The first known Paine Birthday Celebrations took place undercover in London, England in the early 1800s at a time when the need for secrecy was acute. In 1812 the printer Daniel Isaac Eaton was pilloried and imprisoned for printing Paine’s works, just three years after Paine’s death in 1809. First suspended in the disturbances of 1794‐5, habeas corpus was again set aside in 1818 with a new Seditious Meetings Act that banned all protest meetings. The Blasphemous and Seditious Libels Act and Newspaper Stamp Duties Act allowed printers and writers of "seditious materials" to be imprisoned on the mere allegation of libel and were designed to ensure that all “... Societies and Clubs ... should be utterly suppressed and prohibited as unlawful combinations and confederacies.” In 1819, the even more draconian Six Acts were passed by the parliament and within a year virtually every prominent reform leader rounded up, transported, or imprisoned. The first three decades of the 19th century were days of struggle for democratic activists in Britain. 2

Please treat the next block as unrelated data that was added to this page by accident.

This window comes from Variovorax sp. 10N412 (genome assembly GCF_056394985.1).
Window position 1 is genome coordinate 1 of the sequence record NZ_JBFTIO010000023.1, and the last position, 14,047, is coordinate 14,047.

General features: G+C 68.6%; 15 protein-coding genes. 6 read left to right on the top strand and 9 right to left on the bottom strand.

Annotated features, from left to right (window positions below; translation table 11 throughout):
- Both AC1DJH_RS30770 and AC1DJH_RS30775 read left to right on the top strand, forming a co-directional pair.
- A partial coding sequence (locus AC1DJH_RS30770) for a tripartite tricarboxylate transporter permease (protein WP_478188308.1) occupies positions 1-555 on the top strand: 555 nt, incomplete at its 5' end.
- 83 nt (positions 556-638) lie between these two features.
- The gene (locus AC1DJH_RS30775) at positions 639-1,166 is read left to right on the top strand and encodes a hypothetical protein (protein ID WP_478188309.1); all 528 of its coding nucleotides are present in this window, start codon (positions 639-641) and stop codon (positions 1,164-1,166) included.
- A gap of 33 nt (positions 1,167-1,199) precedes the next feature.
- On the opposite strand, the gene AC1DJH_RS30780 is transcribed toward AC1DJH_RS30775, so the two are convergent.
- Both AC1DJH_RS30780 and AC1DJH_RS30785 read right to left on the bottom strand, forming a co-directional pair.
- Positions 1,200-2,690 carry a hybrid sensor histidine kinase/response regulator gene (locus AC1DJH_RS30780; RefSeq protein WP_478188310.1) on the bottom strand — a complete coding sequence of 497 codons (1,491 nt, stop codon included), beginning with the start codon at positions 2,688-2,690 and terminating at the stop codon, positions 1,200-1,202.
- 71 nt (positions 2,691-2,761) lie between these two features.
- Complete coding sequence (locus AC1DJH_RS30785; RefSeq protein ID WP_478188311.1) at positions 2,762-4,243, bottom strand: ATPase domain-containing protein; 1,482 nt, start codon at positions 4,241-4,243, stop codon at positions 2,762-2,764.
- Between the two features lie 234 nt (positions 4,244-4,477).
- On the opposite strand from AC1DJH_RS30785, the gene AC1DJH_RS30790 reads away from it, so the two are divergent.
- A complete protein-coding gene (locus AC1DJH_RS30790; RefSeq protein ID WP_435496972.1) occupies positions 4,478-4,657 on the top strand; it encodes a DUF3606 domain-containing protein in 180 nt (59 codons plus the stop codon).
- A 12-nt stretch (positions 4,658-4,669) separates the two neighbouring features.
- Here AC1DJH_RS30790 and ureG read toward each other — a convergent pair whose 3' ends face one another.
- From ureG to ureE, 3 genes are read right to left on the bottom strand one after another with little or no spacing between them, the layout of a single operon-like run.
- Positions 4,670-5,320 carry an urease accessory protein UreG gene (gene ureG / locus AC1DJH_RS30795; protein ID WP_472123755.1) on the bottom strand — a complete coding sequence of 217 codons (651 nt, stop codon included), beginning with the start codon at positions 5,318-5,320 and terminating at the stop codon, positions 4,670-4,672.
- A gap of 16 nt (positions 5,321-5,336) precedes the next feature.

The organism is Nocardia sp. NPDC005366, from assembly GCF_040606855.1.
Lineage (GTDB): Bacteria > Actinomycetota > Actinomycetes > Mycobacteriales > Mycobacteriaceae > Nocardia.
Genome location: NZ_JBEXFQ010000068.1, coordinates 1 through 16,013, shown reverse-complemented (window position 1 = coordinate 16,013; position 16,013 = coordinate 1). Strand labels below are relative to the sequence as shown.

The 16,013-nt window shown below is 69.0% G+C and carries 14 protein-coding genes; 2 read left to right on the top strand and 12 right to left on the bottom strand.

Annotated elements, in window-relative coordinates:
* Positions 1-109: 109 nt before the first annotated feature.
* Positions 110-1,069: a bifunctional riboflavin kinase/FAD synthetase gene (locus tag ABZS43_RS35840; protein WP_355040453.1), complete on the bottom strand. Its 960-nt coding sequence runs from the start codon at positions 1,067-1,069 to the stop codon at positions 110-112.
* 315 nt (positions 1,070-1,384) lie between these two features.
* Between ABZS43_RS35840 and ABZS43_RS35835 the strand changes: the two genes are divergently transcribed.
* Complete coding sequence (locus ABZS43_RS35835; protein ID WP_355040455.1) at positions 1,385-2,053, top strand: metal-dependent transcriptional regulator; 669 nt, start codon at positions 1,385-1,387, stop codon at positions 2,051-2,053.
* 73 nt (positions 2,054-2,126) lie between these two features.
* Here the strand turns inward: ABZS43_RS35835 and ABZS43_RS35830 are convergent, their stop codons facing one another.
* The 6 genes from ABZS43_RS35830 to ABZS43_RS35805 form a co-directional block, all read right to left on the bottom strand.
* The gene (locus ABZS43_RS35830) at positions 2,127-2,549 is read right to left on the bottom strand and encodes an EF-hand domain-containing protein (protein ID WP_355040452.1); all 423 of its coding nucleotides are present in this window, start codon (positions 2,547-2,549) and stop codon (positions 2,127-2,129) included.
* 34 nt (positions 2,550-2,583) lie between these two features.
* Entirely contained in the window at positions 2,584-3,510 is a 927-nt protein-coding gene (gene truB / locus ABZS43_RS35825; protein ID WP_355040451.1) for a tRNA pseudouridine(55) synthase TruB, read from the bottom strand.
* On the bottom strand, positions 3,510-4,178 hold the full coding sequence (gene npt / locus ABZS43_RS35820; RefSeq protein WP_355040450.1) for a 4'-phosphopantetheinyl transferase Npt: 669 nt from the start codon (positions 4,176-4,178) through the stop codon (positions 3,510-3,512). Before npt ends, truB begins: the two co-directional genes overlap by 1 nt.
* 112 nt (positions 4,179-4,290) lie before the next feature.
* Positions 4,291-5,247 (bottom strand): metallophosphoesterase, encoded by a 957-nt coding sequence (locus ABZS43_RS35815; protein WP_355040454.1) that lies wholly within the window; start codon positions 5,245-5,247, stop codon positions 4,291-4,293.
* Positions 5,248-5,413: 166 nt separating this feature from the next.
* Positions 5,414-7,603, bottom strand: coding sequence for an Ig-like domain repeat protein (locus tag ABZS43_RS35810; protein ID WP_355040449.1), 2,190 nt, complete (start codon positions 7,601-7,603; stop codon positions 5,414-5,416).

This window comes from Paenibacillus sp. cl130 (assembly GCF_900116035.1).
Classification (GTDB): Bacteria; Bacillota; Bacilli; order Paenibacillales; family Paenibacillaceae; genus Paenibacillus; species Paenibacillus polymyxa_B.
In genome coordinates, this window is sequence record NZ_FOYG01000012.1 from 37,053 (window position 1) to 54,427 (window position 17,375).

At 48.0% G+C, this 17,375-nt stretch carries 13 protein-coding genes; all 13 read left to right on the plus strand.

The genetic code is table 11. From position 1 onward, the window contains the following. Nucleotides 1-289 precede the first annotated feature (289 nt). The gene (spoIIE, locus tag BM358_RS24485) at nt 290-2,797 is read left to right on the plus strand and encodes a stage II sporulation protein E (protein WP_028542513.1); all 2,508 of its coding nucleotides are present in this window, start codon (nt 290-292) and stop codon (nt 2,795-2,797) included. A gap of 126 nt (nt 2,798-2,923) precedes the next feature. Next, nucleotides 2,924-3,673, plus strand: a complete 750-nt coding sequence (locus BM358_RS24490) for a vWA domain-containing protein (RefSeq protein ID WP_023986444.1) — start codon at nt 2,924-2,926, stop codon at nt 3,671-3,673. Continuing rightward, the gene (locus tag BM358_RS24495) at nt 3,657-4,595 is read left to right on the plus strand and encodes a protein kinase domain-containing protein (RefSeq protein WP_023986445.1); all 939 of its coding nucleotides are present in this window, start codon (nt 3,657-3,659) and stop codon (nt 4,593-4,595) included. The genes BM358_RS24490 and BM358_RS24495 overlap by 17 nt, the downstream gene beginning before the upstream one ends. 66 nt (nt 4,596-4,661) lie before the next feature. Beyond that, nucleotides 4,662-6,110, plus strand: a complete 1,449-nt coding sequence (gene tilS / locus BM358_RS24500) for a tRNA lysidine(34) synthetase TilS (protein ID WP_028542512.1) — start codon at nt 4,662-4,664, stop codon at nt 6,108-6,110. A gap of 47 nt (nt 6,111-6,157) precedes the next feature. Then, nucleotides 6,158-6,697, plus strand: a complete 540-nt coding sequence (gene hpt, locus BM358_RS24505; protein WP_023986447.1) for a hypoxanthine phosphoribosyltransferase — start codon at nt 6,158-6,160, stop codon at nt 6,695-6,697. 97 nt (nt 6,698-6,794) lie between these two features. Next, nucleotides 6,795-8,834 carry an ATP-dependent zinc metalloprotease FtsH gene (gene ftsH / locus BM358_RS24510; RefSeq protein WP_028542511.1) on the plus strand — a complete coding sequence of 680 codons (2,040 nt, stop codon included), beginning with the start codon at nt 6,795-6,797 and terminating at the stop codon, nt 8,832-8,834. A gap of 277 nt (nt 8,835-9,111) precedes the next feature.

The nature and dates of the first Paine Birthday celebrations are somewhat obscure, but they began soon after Paine’s death in 1809, perhaps as early as the following year. Historian Albert Post claimed in a note to his Popular Freethought in America, 1825‐1850, that “the first Paine celebration was held secretly in London in 1818,” a slightly later date for which he appears to have provided no source. The claim that Lancashire radicals held regular Paine birthday dinners as early as 1820 is made in Professor James A. Epstein’s Radical Expression: Political Language, Ritual and Symbol. He cites a January 29, 1820 article in the Manchester Observer. A slightly more detailed claim was provided by Gregory Claeys in his Thomas Paine: Social and Political Thought. Claeys claimed that the event “may have been initiated by [Thomas] Wooler early in 1818,” but was likely to have been celebrated more or less continuously since Paine’s death “at least in London, where its fourteenth anniversary was proclaimed in 1823.” Claeys’ premise is referenced to early radical periodical sources the Republican, the Lion, and the Black Dwarf. Professors Epstein, Edward Royle, and William H. Wickwar point variously to William Sherwin, Richard Carlile, Thomas “Clio” Rickman, Henry Hunt, James Watson, John Cartwright, Robert Taylor and others as likely instigators or participants.3